NYRM2008
image
Opening ShotsFEATURESAbout NYRM

Crisco, cock rings and sexperts, oh my!

By Anna King

I always thought that sexperts, given their area of expertise, would have no qualms about sharing the sordid and glamorous details of their personal lives. In print, they blithely dispense advice about the best cock rings, but when talking about themselves, they give away very little. Faced with such an impasse while talking to one sex-advice columnist, and feeling uncomfortable during the subsequent awkward silence, I started babbling about my own sex life. I received a barrage of advice in return (along with an offer to call my ex and sort things out). Dating columnists, on the other hand, are different beasts entirely. Just minutes after formal introductions, I had received far too much information, including a favored sexual position from one columnist and the number of months since the last sexual encounter of another.

There’s a distinction to be made here between sex-advice columnists (or sexperts) and those who write about dating. The former dip into a mailbag of readers’ letters each week; the latter rely on their own dating experiences. Sexperts lie back and wait for their readers to come to them, whereas dating columnists have to be more aggressive.

While being a sexpert may seem like a journalist’s dream job, it can take years of training. Debby Herbenick, Ph.D., is a sexologist at Indiana University and a writer for The Kinsey Institute. Topics covered recently in her Time Out Chicago column, “In & Out,” run the gamut from dildos and sex swings to teabagging and premature ejaculation. “I try to make sure everything I say is backed up by clinical research,” she said.

The oddest letter she received from a reader “was more about food-poisoning issues. I really needed to talk to a microbiologist.” From her description of the reader’s dilemma (which involved a freezer and some bodily fluids), soliciting the advice of a scientist seemed like a good call.

Although Herbenick said that “you can’t draw a complete line—life spills over,” she was reticent about her personal life. “I’m pretty good at relationships,” she said, adding that she currently has a boyfriend. “For the most part, I follow my own advice.”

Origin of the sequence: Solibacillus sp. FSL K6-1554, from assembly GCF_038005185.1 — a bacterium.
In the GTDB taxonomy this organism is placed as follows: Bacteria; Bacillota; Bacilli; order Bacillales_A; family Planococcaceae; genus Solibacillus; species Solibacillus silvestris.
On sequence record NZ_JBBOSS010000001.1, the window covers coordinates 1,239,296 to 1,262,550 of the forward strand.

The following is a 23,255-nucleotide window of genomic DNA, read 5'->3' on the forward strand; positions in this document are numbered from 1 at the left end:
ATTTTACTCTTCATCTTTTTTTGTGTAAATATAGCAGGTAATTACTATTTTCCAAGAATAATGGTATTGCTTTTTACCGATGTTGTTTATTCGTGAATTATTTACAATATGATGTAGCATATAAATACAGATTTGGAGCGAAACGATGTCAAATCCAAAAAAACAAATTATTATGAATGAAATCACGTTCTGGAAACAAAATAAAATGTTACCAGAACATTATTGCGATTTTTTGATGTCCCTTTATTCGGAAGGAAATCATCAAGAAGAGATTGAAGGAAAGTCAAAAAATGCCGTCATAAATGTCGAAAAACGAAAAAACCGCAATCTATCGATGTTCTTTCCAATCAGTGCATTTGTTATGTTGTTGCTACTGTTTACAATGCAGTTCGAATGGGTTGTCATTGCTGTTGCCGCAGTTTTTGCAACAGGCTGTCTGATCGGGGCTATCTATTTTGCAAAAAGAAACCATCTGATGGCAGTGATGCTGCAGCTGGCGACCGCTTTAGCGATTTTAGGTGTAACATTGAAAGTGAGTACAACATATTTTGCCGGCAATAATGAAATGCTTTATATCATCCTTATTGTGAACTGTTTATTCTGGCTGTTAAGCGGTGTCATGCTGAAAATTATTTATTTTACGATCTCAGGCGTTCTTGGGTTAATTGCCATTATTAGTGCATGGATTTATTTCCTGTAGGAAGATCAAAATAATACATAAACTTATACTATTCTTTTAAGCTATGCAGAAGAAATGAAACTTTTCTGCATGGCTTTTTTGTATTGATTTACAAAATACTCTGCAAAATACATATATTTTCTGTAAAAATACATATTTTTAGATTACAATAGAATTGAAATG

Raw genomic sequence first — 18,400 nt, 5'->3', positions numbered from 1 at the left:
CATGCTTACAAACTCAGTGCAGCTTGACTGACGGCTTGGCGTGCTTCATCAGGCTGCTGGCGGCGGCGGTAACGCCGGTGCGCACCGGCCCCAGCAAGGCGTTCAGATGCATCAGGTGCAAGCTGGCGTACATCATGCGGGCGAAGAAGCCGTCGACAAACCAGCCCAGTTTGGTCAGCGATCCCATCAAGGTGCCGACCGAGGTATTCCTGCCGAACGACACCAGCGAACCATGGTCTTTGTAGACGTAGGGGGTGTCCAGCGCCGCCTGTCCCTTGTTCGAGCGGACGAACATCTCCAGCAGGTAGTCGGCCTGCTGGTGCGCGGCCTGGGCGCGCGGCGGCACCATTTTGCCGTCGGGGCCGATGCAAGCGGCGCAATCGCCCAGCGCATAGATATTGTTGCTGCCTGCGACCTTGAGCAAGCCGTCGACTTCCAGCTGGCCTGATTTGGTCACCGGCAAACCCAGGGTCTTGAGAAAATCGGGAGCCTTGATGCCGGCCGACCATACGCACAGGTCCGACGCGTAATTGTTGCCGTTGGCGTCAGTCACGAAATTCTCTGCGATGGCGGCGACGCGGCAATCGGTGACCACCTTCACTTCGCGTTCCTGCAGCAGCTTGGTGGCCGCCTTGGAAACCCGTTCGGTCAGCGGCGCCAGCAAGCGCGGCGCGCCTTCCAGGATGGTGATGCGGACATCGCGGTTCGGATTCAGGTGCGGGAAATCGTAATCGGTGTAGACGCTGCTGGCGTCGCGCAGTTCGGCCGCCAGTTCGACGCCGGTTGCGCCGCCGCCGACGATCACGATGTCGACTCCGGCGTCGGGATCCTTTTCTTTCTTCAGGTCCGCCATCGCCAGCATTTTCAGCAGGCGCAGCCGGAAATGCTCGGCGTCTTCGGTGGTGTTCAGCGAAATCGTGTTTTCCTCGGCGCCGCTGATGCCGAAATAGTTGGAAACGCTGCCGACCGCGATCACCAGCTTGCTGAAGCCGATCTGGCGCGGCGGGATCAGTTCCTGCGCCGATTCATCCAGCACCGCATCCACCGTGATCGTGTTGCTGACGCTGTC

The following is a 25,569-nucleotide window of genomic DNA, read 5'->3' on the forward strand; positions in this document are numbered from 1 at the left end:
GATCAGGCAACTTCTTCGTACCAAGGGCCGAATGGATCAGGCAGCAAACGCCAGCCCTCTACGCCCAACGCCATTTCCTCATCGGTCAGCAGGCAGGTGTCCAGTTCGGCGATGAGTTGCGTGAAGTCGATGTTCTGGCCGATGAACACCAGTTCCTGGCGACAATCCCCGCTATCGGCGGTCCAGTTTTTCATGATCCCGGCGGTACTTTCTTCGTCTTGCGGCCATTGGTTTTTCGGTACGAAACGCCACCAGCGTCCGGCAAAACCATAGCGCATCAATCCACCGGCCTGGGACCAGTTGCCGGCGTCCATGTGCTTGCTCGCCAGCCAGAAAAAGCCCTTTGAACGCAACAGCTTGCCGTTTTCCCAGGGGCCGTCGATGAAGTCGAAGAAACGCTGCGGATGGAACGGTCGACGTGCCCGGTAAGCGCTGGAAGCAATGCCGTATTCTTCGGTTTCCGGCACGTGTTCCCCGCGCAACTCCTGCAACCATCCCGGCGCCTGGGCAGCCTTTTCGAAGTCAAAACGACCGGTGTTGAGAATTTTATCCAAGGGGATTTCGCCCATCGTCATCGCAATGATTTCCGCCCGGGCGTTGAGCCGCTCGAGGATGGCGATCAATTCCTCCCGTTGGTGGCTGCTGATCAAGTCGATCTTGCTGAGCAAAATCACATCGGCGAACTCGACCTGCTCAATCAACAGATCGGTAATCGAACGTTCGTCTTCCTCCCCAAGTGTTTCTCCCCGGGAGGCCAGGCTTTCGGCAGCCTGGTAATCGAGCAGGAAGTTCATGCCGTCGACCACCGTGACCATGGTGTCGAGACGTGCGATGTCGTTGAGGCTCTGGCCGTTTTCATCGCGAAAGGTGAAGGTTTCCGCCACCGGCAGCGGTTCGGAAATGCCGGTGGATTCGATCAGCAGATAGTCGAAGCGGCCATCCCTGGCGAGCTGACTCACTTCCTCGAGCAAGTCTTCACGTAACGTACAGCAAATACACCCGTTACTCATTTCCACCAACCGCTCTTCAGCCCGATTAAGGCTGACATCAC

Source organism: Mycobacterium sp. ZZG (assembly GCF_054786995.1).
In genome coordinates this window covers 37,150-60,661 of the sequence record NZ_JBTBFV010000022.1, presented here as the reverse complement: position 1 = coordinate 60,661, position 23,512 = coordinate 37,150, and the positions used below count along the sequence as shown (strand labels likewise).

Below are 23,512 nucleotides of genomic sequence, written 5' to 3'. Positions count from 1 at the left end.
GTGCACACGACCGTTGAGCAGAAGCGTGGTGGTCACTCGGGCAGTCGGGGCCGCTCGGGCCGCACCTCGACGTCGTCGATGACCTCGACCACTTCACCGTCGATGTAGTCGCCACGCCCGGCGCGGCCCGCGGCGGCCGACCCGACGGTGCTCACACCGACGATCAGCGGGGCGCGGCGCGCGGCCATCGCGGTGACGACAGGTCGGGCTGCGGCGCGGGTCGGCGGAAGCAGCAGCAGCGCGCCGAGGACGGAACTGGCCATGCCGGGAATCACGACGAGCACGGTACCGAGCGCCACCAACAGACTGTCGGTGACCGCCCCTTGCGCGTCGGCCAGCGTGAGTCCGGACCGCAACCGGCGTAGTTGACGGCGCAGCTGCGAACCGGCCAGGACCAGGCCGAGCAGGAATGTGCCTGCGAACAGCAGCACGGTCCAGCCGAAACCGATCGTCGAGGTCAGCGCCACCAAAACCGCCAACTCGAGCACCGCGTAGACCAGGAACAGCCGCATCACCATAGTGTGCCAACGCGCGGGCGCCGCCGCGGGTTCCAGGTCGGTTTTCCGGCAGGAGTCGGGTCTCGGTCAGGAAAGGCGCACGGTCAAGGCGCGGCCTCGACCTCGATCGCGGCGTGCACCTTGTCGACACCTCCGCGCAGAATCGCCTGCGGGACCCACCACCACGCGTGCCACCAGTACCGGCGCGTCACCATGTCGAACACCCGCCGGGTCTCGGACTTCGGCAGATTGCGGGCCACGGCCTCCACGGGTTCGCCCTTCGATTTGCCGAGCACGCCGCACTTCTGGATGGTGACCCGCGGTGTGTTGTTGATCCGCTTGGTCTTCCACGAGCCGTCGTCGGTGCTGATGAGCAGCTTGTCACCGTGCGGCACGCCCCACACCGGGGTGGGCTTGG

Dan Savage, the man responsible for the syndicated column “Savage Love,” which appears in dozens of alt-weeklies and the odd magazine, is also a sexpert who prefers dissecting the sex lives of his readers to delving publicly into his own. Although he has written a book about his personal life, The Commitment: Love, Sex, Marriage, and My Family, it hones in on different issues from his column. “People who learn anything about my home life are shocked,” he said. “They’re appalled at how boring I actually am. My neighbor thought we were going to be having sex parties and the Crisco truck would back onto the lawn every night.”

Savage prefers his writing method to that of some of his colleagues. “There are too many columnists who write about their own lives,” said Savage. “The younger ones will fold their tumultuous, crazy love lives into their columns and then have the gall to tell others how to live their sex lives.” The problem with this, he said, is that readers lose interest. “You’re doing crazy shit just to have something to say. That’s going to play out,” he said. “People have a small set of things that turn their crank. It’s harder to be a sex writer than it is to be a travel writer.”

Ron Geraci seems like a man with a lot of things turning his crank. During his time writing a dating column for Men’s Health, he went on more than 450 dates. He parlayed this into a book, The Bachelor Chronicles, and continues to write about dating for Glamour, Redbook and Modern Bride.

Geraci’s work at Men’s Health had a mixed effect on his love life. “There were women who only wanted to date me because of the column. There were women who specifically didn’t want to date me because of the column. I had a date with a woman I met on Match.com. She said, ‘I just Googled you, and I’m very uncomfortable with what you do, and I want to call off our date.’”

Dating columnist Julia Allison of Time Out New York leaped on the distinction between sexperts and those who dole out dating advice. “People don’t seem to understand that there is a difference. I can’t tell you how many times I’ve been introduced as a sex columnist.” Allison sees the two as distant cousins rather than close family. “Dating leads to sex? Not always. In my life, rarely.”

What interests her, she insists, is the psychology behind relationships. “It’s not that sex doesn’t come into play—if your boyfriend cheats, I focus on the machinations between men and women, dating and relationships. I don’t talk about positions,” she said.

Despite not doing so well in her own dating life (“I could declare myself celibate”) Allison would rather write about her trials and tribulations than anything else. “I worked on the Hill, I studied political science. But what are people crying about at night? They’re not crying about agriculture. They’re crying about their boyfriends.”

Some things, however, are beyond the purview of either sexpert or dating columnist. As Dan Savage pointed out, he can only help up to a point. “The trouble people get into with their genitalia is never-ending,” he said. “People send me photos of sores on their genitals that they’re too embarrassed to show their doctors.” He isn’t sure what he’s supposed to do with them.

 



About | Site Map | Archive | Masthead

Copyright 2008
Columbia University Graduate School of Journalism
George T. Delacorte Center for Magazine Journalism | 2950 Broadway, NY, NY 10027
212-854-5751
www.NYRM.org

image